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Showing posts from December, 2009

Yuzu Marmalade - Tastebud Joy

Yuzu is a citrus fruit unique to Japan and unique in flavor - stronger than a lemon and with a bit of a punch. About the size of the mekon oranges also in season at the moment, the yuzu is sunny yellow rather than orange. It is used both in its green state as well as its fully ripened yellow primarily as a flavoring for various dishes, especially fish. The Marmalade Experiment Inspired by my first batch of marmalade earlier this year, it seemed like something worth giving a try. The Takashi's were a bit skeptical, but I decided to go for it anyway especially after reading about this successful attempt . (I'm also quite inspired by the yuzushu recipe , too.) And after stopping at a favorite fruit stand where we've bought kiwi and kaki (a.k.a. persimmon) before, those golden globes just seemed irresistible. Throwing caution almost entirely to the wind I bought two bags. I cut up the fruit and removed the seeds of probably 14 or so yuzu. I didn't remove the pith out of

Tokyo Garden Update - Winter Crops Sprouting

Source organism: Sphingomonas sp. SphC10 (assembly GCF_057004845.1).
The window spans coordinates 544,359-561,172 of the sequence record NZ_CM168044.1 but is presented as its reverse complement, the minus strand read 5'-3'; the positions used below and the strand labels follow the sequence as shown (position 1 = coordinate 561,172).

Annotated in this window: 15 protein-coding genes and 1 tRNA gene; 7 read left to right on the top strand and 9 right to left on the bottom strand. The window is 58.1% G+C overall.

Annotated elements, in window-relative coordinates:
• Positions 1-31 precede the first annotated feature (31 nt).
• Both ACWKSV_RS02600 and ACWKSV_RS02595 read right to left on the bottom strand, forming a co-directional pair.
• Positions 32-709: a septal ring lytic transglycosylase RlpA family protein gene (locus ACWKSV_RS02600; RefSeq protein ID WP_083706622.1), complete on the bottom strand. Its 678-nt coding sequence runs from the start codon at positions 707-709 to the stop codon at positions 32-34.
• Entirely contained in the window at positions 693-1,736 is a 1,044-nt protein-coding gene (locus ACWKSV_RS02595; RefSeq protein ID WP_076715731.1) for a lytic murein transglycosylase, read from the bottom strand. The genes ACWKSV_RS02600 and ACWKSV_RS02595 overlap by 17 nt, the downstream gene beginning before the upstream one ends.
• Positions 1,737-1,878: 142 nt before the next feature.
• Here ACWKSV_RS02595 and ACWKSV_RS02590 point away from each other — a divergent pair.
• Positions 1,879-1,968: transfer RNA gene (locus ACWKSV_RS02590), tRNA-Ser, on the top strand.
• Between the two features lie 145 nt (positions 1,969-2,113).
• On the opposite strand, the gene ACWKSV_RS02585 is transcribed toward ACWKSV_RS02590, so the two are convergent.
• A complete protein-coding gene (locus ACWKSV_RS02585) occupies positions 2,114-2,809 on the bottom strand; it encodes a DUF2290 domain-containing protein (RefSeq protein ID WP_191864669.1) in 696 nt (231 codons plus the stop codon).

One of the best parts about today (other than speaking with friends and family back home celebrating Christmas) was peeking into the row covers and seeing little tiny sprouts looking back! We planted just under 360 seeds on December 13th in freshly tilled soil. This time of year calls for leafy green vegetables that can withstand the chilly nights (dipping a tad bit below freezing on occasion) and short hours of sunlight. (It's dark dark about 5pm, and doesn't get light until about 7am.) I'd had a few moments of stomach-dropping doubt when I didn't see any sprouts the past few visits. And while the little guys are difficult to see in the photo at left the resulting sigh of relief and shared smile with the Takashi's as we peeked in made it well worth the wait. Here's what we planted: Pak Choi - one of the many tasty Asian greens that are perfect in stir fry or salad. Komatsuna - A tasty Japanese leafy green named after Tokyo's Kamatsu River it has a nutt

The Joy of Dirty Hands

When I was a kid I hated gardening. My mother asked me to help her in the garden, and I'm pretty certain I whined and was such a miserable companion that she finally found great relief in letting me just stay indoors to read or watch TV. It was too hot. It was boring. It was dirty. And tomato hornworms were just too gross for words. Gardening is now something I find I can't live without. Our move to Tokyo in March of this year was only feasible in my mind because I had a chance to have a garden. (That first one fell through, but then another and even better opportunity presented itself .) I didn't even have a garden of my own until we moved into a farmhouse in Michigan more than five years ago. There, along an old fence, I dug out the sod in a strip about two or three feet wide and about ten feet long and planted my first tomatoes, beans, kale, swiss chard, basil, parsley, and beets. It wasn't long before nasturtiums and johnny-jump-ups, and a couple bush squash plan